BENJAMIN TODD JEALOUS: We at the NAACP are proud and humbled to have been part of this fight, from coast to coast, and we are committed to staying in this fight until the death penalty is abolished and the school-to-prison pipeline, which so clogs our judicial system, that it makes justice so distracted that even the innocent can be executed, is crushed, as well. We must end the school-to-prison pipeline. So, when you see De’Jaun or you see Kiersten or you see your own children, don’t see knuckleheads. See leaders. See prophets. See those who will get the job of freedom done.

James Donald, the chairman of the Board of Pardons and Paroles, told our president of the NAACP in Georgia many times, “You have my vote and the vote of the other black member of the board. You got to stay focused on getting one of the whites to vote, too.” Well, one of the whites voted, too. And then General James Donald switched his vote. We don’t need any cowardly generals here!


LARRY COX: We know, from painful experience working with many, many other victims, what any and every killing does. Twenty-two years ago, when Officer Mark MacPhail was senselessly killed, his human rights and dignity were brutally eliminated in a matter of moments. And his needless death left a gaping hole in the lives of his family and in this community. But what is tragic—no, no, not tragic—what is much worse than tragic is that the state decided to respond to that terrible act of violence by preparing to commit another one, and that’s wrong. It put in motion a torturous, unfair and inhuman process by which it prolonged the lack of closure for one innocent family and inflicted indescribable pain and suffering on another innocent family. When other people in other places are forced to wait and watch while guards are preparing to kill them, it has another name. It’s called torture. And torture is what was committed by the state of Georgia. And now, now, the state of Georgia believes it’s over. I don’t know. Is it over?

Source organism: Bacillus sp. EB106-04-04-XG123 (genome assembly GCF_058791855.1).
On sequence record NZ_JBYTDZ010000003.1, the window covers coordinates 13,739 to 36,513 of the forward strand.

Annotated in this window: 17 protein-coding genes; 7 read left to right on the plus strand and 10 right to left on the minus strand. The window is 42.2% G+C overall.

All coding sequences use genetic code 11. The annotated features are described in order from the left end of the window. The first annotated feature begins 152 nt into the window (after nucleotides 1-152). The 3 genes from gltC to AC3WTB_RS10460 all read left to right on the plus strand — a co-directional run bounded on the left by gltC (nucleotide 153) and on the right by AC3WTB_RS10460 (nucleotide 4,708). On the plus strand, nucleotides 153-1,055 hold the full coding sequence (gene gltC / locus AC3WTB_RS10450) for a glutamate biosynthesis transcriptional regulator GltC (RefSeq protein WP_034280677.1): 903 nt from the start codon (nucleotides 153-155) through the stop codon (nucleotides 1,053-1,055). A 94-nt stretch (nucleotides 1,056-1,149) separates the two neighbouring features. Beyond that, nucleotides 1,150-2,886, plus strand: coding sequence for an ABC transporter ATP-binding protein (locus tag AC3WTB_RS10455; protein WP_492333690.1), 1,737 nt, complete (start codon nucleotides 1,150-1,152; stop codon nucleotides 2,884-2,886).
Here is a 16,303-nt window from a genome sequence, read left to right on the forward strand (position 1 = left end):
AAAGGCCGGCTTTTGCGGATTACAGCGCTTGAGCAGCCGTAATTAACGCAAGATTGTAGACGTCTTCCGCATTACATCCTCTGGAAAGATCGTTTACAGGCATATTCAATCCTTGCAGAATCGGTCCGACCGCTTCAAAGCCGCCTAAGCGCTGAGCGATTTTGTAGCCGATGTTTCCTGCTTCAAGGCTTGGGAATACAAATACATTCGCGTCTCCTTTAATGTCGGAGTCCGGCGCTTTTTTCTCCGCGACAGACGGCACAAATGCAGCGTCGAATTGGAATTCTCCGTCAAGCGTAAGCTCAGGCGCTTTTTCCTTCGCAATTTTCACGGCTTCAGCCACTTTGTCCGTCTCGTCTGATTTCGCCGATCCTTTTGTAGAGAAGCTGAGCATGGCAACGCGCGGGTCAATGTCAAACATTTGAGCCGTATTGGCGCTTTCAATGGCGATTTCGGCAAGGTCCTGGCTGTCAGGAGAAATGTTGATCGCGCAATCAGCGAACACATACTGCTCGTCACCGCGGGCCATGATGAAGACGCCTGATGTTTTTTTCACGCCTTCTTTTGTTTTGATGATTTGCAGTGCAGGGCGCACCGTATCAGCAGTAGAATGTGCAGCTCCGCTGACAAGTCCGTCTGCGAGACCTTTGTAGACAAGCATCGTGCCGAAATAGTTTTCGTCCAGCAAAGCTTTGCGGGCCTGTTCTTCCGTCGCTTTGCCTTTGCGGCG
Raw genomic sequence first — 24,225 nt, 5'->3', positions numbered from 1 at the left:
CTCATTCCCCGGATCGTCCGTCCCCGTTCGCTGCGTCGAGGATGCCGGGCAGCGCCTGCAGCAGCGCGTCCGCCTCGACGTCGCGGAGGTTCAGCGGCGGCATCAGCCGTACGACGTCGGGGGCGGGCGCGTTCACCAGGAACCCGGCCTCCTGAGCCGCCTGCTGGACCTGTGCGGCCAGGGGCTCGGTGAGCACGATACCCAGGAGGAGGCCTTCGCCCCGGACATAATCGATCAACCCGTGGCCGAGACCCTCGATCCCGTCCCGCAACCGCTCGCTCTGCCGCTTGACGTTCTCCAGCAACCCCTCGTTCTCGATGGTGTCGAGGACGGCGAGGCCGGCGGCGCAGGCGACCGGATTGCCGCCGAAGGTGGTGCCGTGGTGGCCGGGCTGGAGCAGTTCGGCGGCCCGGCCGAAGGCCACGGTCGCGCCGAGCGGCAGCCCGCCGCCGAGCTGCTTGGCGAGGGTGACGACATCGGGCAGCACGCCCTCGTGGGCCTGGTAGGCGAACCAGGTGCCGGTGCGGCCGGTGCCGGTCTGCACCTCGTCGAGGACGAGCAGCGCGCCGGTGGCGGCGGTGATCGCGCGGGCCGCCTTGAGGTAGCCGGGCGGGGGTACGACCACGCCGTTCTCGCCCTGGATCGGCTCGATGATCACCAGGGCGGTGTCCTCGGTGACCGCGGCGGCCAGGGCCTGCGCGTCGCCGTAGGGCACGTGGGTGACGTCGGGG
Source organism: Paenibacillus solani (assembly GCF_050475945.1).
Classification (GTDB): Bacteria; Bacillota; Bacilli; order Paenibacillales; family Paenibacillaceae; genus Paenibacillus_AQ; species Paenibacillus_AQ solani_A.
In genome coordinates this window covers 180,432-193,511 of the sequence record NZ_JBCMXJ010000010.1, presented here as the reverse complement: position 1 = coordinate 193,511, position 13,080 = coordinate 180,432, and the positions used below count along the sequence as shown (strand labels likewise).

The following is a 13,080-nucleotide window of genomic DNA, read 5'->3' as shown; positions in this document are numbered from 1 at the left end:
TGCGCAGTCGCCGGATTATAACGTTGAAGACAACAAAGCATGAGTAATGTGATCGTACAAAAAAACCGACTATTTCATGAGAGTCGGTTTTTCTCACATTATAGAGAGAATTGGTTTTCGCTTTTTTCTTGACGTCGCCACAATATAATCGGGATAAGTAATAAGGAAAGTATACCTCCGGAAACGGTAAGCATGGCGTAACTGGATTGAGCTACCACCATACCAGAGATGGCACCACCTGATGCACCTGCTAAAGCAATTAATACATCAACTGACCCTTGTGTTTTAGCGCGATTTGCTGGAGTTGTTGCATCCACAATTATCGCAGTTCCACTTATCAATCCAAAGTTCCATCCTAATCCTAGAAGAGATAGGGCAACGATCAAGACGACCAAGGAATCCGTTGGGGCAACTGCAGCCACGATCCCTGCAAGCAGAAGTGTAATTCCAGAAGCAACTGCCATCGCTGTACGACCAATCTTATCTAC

LARRY COX: Is it over?


LARRY COX: That’s right. We’re here to say today, it is not over. If you think you saw us fighting to save Troy Davis when he was alive, now that we have been inspired by Troy Davis, you ain’t seen nothing yet! Until—until we have wiped from this country forever a practice that can only be called by its right name—evil—a practice that does not stop violence, but is violence, a practice that does not serve justice, but mocks justice, and above all, a practice that does not protect the innocent, it kills the innocent. That is the practice that we are going to wipe out once and forever.